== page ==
On Wednesday, 5/31/2017, US District Judge Hon. Robert W. Sweet denied a bid by the City of New York to dismiss key assault and battery, excessive force, and failure to train claims in Edrei, et al. v. City of NY, et al. 16 Civ. 1652 (RWS), a landmark federal civil rights lawsuit against the City of NY and NYPD officers who used an LRAD “sound cannon” against Black Lives Matter protesters, journalists, and bystanders in December of 2014.
Judge Sweet appears to be the first in the United States to issue a written decision in a case involving an LRAD use. Rejecting the City’s arguments that the LRAD is essentially a loud bullhorn that can be safely used as such without using “force”, Judge Sweet held that the use of “amplified sound can constitute force” and that “sound can be used as a force… and the kind which could be used excessively” by police in a manner that violates the United States Constitution. Judge Sweet explained that that “as a projector of powerfully amplified sound[, the LRAD] is no different than other tools in law enforcement’s arsenal that have the potential to be used either safely or harmfully” such as so-called “flash bang” and “stun” grenades, which can “result in comparable bodily injury if used improperly” – including if they are used without proper training.
The six Edrei Plaintiffs include several journalists who were observing protests responding to a Staten Island Grand Jury’s decision not to indict NYPD officer Daniel Pantaleo in the death of Eric Garner, when police repeatedly fired the LRAD’s “area denial” tone at them. In addition to monetary damages related to hearing damage, headaches, and other injuries, the Edrei Plaintiffs are seeking an injunction that would prevent Defendants from further “deploying and using LRADs without first conducting and/or designing and implementing research, testing, guidelines, training, documentation requirements, and/or supervision sufficient to ensure” that any future NYPD uses of LRAD’s will be constrained by meaningful, written, and publicly available guidelines.
Plaintiffs are represented by Gideon Orion Oliver, Elena L. Cohen, and Michael Decker. Oliver and Cohen are former Presidents of the National Lawyers Guild (“NLG”)-NYC Chapter. All three are members of the NLG’s National Police Accountability Project.
Oliver said: “We hope that, as a result of this Opinion, the NYPD will overhaul the NYPD’s policies and practices regarding LRAD uses to reflect the reality that LRAD’s are potentially deadly crowd control tools, requiring training and supervision to use safely. If the NYPD won’t do it, we hope the City Council will step in.”
“[B]ased on the written allegations and video evidence” from December 5, 2014, Judge Sweet held that it could be “plausibly inferred that the use of a high-powered sound magnifier in ‘close proximity’ to Plaintiffs was not appropriate.” Judge Sweet held that the protest was “broadly in control” such that “there was disconnect between Defendants[‘] need to use a powerfully loud device like the [LRAD] X100 ‘indiscriminately’ and ‘almost continuously,’ within ten feet of Plaintiffs” and “the harm alleged to be resultant from its use to those in close proximity.”.
Judge Sweet also rejected the City’s argument that Defendant police officers only acted reasonably to achieve necessary crowd control objectives. He reasoned that, while, crowd control “was part of” the officers’ objectives, “by deliberately pointing and angling[the LRAD] at Plaintiffs and others during the protest”, the Plaintiffs had made a sufficient showing that the NYPD officers “knew, or should have known, that Plaintiffs would be harmed,” entitling them to move the lawsuit forward.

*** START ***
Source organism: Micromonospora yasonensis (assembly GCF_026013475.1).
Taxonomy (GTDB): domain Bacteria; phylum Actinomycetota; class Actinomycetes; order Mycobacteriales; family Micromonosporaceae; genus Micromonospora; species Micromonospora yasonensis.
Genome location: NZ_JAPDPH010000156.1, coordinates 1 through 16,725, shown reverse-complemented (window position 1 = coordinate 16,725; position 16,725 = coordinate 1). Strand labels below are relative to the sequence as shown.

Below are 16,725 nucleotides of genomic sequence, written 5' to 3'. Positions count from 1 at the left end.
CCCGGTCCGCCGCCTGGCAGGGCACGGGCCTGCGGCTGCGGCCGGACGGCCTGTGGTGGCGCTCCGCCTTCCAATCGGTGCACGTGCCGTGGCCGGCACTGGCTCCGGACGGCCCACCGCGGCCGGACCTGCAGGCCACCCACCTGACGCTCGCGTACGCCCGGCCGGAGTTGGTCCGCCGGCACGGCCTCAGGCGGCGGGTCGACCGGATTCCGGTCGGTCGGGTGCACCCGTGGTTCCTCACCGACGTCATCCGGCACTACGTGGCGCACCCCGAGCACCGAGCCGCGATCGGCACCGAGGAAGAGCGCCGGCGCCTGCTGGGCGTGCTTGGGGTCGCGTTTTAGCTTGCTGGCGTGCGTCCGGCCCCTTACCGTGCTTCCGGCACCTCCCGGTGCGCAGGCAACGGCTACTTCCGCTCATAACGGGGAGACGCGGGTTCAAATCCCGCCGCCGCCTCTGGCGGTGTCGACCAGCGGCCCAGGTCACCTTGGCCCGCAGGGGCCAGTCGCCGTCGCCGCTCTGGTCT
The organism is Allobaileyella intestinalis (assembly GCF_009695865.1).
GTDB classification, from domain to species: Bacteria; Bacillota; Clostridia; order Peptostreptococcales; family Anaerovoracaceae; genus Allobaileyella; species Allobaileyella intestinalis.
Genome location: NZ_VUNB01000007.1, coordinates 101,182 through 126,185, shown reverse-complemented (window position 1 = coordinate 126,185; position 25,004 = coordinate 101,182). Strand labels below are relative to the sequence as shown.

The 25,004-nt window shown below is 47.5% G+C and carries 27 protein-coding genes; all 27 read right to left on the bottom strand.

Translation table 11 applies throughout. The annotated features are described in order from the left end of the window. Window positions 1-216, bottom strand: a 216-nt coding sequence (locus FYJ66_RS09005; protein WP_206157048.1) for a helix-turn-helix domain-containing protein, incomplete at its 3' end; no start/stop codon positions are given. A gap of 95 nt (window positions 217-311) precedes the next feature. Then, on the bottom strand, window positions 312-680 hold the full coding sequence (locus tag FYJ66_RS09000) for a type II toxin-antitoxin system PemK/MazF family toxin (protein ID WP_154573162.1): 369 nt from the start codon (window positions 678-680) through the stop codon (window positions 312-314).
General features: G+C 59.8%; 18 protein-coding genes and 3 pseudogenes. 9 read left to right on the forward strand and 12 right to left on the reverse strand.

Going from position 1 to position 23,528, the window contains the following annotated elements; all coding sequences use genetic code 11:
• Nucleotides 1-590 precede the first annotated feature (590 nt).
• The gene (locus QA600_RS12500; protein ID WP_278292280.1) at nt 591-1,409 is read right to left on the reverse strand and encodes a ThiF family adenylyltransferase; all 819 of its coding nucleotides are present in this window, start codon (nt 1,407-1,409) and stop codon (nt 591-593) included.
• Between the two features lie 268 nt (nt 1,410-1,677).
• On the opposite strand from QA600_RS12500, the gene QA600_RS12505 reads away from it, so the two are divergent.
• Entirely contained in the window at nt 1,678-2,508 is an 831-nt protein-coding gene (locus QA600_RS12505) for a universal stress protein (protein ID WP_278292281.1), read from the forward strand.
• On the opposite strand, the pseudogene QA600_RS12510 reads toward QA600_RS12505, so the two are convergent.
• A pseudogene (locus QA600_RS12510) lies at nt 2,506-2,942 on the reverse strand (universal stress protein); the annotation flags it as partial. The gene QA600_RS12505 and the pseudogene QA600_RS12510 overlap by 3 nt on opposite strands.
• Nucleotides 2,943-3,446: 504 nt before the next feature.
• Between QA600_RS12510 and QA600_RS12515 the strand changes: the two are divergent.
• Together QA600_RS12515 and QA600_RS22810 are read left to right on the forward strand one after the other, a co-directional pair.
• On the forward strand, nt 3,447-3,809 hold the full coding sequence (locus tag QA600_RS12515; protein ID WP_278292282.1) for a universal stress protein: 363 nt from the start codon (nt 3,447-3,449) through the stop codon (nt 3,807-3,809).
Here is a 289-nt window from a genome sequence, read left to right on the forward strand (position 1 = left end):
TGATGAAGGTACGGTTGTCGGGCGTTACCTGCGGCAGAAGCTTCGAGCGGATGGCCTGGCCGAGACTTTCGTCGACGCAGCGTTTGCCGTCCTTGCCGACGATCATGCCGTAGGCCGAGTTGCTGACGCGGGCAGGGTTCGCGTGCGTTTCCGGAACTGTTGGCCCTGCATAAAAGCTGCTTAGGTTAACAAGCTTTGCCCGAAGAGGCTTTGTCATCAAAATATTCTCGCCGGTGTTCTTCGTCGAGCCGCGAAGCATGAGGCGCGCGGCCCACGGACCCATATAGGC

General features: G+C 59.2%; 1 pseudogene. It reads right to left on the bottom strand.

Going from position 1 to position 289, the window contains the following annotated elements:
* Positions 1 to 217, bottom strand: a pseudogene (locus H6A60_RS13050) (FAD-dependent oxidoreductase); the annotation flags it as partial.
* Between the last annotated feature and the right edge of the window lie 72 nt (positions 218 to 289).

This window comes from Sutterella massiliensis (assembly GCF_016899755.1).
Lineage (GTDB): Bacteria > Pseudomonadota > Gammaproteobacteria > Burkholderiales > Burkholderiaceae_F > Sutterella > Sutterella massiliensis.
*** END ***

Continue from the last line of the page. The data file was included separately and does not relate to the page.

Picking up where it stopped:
Judge Sweet further ruled that Plaintiffs could pursue discovery into whether the City has failed to trainNYPD officers adequately regarding LRAD uses for crowd control purposes, as Plaintiffs had “paint[ed] a reasonably plausible picture of Defendant NYC arming officers with powerful, potentially harmful LRAD devices and placing those officers in expectantly volatile protests, where officers would be presented with opportunities to use the LRAD device. Even in the absence of prior similar violations, the NYC knew thatofficers with LRADs in the field were likely to face difficult scenarios, such as increasingly agitated protests, where the risk and harm of improperly using LRAD devices are great – problems that could have been avoided with proper training.”
Plaintiff Anika Edrei said: “It is vital that the press and public feel safe enough to engage with a moment that could be seen as the disintegration of the democratic process. As a photographer, this represents a step forward in ensuring the ability to safely document charged political moments.”
Plaintiff Shay Horse said: “This is why I do my job, to show what really goes down. To make sure bullies can’t hide behind walls of blue and abuse their power.”
Pooja Gehi, Executive Director of the NLG, said: “The NLG is thrilled by this landmark decision. This is not only a victory for the right to protest, but also one against police brutality – and even more significant given our current political climate.”
Elba Galvan, President of the NLG-NYC Chapter, said: “The decision is a testament to the fact that the use of untrained police personnel, resulting in inappropriate and excessive force, will not be tolerated. Now, more than ever, it is crucially important for our judiciary to serve as a check on governmental abuse of power.”
The Opinion, and other relevant papers filed in the case, can be found here: https://www.dropbox.com/sh/s68dvtkbz15iqc8/AAB1ieOXRo-PpwSOfkud9yXka?dl=0 (Link to expire 6/3/17). Video of the December 5, 2014 LRAD uses that led to the lawsuit may also be made available.